26 September 2011

n.d.p. in piemonte: osteria la salita, monforte d'alba

I had been concerned, when agreeing to vacation in Italy in August, that we'd encounter nothing but summer closures wherever we went. My general take on August is that it is the month Europeans use to cleverly evade neighboring cultures, by abandoning their native capital and visiting the capitals of other nations, whose native populations have simultaneously decamped, like a large-scale apartment swap. Paris shuts resolutely in August; by and large the only things left open during this time are mercenary tourist traps.

It didn't bode well that the acclaimed restaurant linked with the hotel / residence where we stayed, Da Felicin, was closed during our stay. Upon arrival we had a slightly grim noncommunicative interaction with the older fellow at the desk at Da Felicin, brightened only at the end by the unrequested receipt of several of his endorsements of good restaurants open in Monforte in August. In the end we wound up visiting all his recommendations that week, less because so much was closed than because Monforte is a very small town.

The first place, Osteria La Salita, was all of twenty paces from our doorstep, and it was in any final reckoning probably the best. The cuisine was fresh, and the wine, like almost everywhere we went, was magnificent and cheap - but it was the buoyant, over-the-top hospitality that pretty much gilded the entire meal. It was evidently infectious: towards the end of our meal, an adjacent table of visiting Ligurians spontaneously presented us with a fresh black truffle, and then another, when they saw how delighted we were with the first one.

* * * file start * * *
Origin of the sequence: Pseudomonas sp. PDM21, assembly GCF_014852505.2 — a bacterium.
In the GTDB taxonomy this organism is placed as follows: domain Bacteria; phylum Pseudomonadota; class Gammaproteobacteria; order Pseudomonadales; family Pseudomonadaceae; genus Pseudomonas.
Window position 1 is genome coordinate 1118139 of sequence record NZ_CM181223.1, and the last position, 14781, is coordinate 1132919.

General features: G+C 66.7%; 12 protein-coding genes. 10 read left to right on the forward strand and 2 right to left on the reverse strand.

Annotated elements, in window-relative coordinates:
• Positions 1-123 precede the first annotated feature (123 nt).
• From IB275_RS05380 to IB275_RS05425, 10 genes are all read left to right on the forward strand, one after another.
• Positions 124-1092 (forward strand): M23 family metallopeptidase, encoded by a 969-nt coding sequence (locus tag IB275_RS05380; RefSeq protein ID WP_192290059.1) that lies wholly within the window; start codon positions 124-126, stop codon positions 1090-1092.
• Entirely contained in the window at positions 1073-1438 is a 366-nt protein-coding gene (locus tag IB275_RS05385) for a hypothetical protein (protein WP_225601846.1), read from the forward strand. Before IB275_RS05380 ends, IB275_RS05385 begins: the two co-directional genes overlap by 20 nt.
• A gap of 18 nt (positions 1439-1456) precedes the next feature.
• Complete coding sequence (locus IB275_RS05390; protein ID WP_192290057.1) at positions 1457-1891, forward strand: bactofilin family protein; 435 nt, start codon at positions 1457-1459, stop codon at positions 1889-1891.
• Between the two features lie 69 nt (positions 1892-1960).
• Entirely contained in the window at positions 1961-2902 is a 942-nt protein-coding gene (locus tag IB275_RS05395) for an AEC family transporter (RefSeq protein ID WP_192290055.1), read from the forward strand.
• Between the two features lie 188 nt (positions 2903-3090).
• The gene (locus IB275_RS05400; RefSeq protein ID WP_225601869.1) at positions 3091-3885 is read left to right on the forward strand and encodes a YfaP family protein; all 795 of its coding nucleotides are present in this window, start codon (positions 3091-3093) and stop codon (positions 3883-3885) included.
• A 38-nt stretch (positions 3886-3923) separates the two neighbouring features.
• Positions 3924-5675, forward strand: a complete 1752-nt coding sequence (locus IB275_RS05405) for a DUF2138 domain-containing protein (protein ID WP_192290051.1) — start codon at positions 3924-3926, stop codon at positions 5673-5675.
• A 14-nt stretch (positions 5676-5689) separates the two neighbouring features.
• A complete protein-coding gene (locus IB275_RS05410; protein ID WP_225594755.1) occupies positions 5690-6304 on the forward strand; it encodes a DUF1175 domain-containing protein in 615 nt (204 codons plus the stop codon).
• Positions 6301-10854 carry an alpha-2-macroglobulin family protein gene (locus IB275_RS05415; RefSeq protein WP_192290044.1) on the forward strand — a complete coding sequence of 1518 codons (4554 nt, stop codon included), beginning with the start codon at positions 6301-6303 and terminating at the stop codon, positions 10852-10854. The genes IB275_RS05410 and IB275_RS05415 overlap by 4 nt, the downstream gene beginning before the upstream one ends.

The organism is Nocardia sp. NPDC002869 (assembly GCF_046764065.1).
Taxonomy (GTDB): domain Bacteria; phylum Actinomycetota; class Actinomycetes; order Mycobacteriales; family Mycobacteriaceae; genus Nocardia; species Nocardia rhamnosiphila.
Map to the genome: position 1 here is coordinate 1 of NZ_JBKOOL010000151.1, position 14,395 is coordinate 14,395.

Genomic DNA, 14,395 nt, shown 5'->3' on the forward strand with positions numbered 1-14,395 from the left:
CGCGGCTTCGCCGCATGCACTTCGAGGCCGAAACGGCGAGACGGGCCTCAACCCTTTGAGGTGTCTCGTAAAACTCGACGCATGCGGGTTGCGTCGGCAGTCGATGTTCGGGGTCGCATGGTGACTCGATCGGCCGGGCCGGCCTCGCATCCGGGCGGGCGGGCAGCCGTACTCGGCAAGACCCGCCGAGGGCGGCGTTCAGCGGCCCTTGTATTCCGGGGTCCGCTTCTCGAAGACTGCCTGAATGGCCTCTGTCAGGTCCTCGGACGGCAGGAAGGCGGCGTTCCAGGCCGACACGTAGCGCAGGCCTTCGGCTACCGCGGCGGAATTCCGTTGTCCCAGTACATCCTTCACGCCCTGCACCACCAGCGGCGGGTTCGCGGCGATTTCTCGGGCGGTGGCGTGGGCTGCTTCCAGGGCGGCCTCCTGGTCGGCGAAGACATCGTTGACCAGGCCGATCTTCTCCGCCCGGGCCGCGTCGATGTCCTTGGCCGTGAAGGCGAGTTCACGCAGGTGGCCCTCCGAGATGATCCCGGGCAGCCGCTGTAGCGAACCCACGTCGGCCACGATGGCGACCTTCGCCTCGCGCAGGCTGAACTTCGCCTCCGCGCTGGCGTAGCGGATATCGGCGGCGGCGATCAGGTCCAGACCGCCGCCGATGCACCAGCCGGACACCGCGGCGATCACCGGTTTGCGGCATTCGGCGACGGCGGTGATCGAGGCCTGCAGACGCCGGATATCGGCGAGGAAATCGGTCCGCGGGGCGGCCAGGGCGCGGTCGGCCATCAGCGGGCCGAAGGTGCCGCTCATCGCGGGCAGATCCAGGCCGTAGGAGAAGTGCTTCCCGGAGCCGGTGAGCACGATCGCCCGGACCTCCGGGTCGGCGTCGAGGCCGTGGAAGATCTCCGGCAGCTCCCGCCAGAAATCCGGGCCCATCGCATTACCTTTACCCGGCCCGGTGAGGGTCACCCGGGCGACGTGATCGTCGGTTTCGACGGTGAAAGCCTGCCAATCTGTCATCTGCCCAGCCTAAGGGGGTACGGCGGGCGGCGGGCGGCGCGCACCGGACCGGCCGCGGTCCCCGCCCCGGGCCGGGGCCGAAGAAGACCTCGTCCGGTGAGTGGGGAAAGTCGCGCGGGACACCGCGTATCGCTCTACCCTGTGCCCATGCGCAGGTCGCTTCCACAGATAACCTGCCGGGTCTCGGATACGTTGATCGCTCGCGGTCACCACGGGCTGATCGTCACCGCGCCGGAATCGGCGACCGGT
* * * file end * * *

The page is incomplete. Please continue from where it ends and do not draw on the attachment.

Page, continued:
Our terrific server - the proprietress' husband, an engineer who only helps out part time - noticed the gift and offered to have the kitchen fix us some eggs to grate the truffle over. We happily accepted. Black truffles unearthed in late August - summer truffles - don't possess the flavor or command the price of their autumn counterparts, let alone the white ones, but they remain smokey and seductive enough to impress amateurs like myself. Particularly when they're free.

The staff had impressed us from the get-go, when after passing a visibly full terrace on the way into the restaurant, we asked for a terrace table and were not laughed out of town. We went to have an Aperol spritz at a terraced bar called Grappolo d'Oro in the town's main square, and when upon our return there were still no terrace tables available, the La Salita staff said they could seat us upstairs and then move us as soon as one became free. To our astonishment, they actually followed through with this. (Ordinarily I would have just waved them off, having already sat down, but I forgot to mention that the week we spent in Monforte was apparently the hottest week of the summer. The air was thicker than panna cotta.)